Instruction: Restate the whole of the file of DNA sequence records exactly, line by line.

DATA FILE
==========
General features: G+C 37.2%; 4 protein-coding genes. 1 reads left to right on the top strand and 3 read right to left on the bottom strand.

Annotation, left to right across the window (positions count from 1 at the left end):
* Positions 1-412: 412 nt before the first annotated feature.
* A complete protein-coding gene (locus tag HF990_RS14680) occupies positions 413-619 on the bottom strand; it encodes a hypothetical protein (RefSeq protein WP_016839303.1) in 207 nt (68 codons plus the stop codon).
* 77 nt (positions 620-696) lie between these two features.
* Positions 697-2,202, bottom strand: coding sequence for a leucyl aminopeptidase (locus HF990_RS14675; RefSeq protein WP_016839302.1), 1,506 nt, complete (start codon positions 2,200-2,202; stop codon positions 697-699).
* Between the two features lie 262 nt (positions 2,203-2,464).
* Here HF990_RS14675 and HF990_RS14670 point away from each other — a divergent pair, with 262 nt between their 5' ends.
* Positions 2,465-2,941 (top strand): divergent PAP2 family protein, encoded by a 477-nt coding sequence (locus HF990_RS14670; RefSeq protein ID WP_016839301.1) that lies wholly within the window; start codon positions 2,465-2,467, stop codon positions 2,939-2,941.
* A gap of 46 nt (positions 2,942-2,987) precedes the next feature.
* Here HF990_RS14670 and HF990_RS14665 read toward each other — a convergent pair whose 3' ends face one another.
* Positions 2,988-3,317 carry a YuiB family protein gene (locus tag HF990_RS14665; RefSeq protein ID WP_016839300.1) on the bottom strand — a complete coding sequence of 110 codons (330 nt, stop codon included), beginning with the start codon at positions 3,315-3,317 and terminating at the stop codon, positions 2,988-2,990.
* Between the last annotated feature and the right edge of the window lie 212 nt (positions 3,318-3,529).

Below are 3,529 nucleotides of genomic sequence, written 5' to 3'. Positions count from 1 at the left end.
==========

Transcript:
General features: G+C 37.2%; 4 protein-coding genes. 1 reads left to right on the top strand and 3 read right to left on the bottom strand.

Annotation, left to right across the window (positions count from 1 at the left end):
* Positions 1-412: 412 nt before the first annotated feature.
* A complete protein-coding gene (locus tag HF990_RS14680) occupies positions 413-619 on the bottom strand; it encodes a hypothetical protein (RefSeq protein WP_016839303.1) in 207 nt (68 codons plus the stop codon).
* 77 nt (positions 620-696) lie between these two features.
* Positions 697-2,202, bottom strand: coding sequence for a leucyl aminopeptidase (locus HF990_RS14675; RefSeq protein WP_016839302.1), 1,506 nt, complete (start codon positions 2,200-2,202; stop codon positions 697-699).
* Between the two features lie 262 nt (positions 2,203-2,464).
* Here HF990_RS14675 and HF990_RS14670 point away from each other — a divergent pair, with 262 nt between their 5' ends.
* Positions 2,465-2,941 (top strand): divergent PAP2 family protein, encoded by a 477-nt coding sequence (locus HF990_RS14670; RefSeq protein ID WP_016839301.1) that lies wholly within the window; start codon positions 2,465-2,467, stop codon positions 2,939-2,941.
* A gap of 46 nt (positions 2,942-2,987) precedes the next feature.
* Here HF990_RS14670 and HF990_RS14665 read toward each other — a convergent pair whose 3' ends face one another.
* Positions 2,988-3,317 carry a YuiB family protein gene (locus tag HF990_RS14665; RefSeq protein ID WP_016839300.1) on the bottom strand — a complete coding sequence of 110 codons (330 nt, stop codon included), beginning with the start codon at positions 3,315-3,317 and terminating at the stop codon, positions 2,988-2,990.
* Between the last annotated feature and the right edge of the window lie 212 nt (positions 3,318-3,529).

Below are 3,529 nucleotides of genomic sequence, written 5' to 3'. Positions count from 1 at the left end.